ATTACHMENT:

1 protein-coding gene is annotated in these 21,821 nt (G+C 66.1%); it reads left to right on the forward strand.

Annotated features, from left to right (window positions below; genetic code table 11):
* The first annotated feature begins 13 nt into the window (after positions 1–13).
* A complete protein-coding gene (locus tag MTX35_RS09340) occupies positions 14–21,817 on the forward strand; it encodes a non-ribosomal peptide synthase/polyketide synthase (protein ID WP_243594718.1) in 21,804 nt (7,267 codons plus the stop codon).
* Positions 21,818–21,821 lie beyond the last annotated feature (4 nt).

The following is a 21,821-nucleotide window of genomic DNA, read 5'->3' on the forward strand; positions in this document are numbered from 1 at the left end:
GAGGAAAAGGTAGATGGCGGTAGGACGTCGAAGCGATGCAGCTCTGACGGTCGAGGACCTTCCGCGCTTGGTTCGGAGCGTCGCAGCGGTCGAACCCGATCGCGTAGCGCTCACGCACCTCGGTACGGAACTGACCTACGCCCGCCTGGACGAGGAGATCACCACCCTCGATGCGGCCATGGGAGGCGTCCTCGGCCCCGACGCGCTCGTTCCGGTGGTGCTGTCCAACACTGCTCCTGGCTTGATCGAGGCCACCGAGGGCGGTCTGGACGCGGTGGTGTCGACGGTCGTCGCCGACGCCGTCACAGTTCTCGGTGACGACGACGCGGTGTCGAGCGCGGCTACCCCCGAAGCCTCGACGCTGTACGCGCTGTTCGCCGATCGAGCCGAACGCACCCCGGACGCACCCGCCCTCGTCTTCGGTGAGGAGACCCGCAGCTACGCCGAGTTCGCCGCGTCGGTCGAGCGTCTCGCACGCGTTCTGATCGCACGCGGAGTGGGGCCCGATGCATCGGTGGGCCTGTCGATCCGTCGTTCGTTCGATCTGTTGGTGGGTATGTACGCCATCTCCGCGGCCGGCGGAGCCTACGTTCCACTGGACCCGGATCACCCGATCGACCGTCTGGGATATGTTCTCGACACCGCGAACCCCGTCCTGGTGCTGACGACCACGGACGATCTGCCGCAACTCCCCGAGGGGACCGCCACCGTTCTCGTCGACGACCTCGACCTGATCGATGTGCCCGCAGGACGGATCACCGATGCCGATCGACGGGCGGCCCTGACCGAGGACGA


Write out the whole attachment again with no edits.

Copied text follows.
1 protein-coding gene is annotated in these 21,821 nt (G+C 66.1%); it reads left to right on the forward strand.

Annotated features, from left to right (window positions below; genetic code table 11):
* The first annotated feature begins 13 nt into the window (after positions 1–13).
* A complete protein-coding gene (locus tag MTX35_RS09340) occupies positions 14–21,817 on the forward strand; it encodes a non-ribosomal peptide synthase/polyketide synthase (protein ID WP_243594718.1) in 21,804 nt (7,267 codons plus the stop codon).
* Positions 21,818–21,821 lie beyond the last annotated feature (4 nt).

The following is a 21,821-nucleotide window of genomic DNA, read 5'->3' on the forward strand; positions in this document are numbered from 1 at the left end:
GAGGAAAAGGTAGATGGCGGTAGGACGTCGAAGCGATGCAGCTCTGACGGTCGAGGACCTTCCGCGCTTGGTTCGGAGCGTCGCAGCGGTCGAACCCGATCGCGTAGCGCTCACGCACCTCGGTACGGAACTGACCTACGCCCGCCTGGACGAGGAGATCACCACCCTCGATGCGGCCATGGGAGGCGTCCTCGGCCCCGACGCGCTCGTTCCGGTGGTGCTGTCCAACACTGCTCCTGGCTTGATCGAGGCCACCGAGGGCGGTCTGGACGCGGTGGTGTCGACGGTCGTCGCCGACGCCGTCACAGTTCTCGGTGACGACGACGCGGTGTCGAGCGCGGCTACCCCCGAAGCCTCGACGCTGTACGCGCTGTTCGCCGATCGAGCCGAACGCACCCCGGACGCACCCGCCCTCGTCTTCGGTGAGGAGACCCGCAGCTACGCCGAGTTCGCCGCGTCGGTCGAGCGTCTCGCACGCGTTCTGATCGCACGCGGAGTGGGGCCCGATGCATCGGTGGGCCTGTCGATCCGTCGTTCGTTCGATCTGTTGGTGGGTATGTACGCCATCTCCGCGGCCGGCGGAGCCTACGTTCCACTGGACCCGGATCACCCGATCGACCGTCTGGGATATGTTCTCGACACCGCGAACCCCGTCCTGGTGCTGACGACCACGGACGATCTGCCGCAACTCCCCGAGGGGACCGCCACCGTTCTCGTCGACGACCTCGACCTGATCGATGTGCCCGCAGGACGGATCACCGATGCCGATCGACGGGCGGCCCTGACCGAGGACGA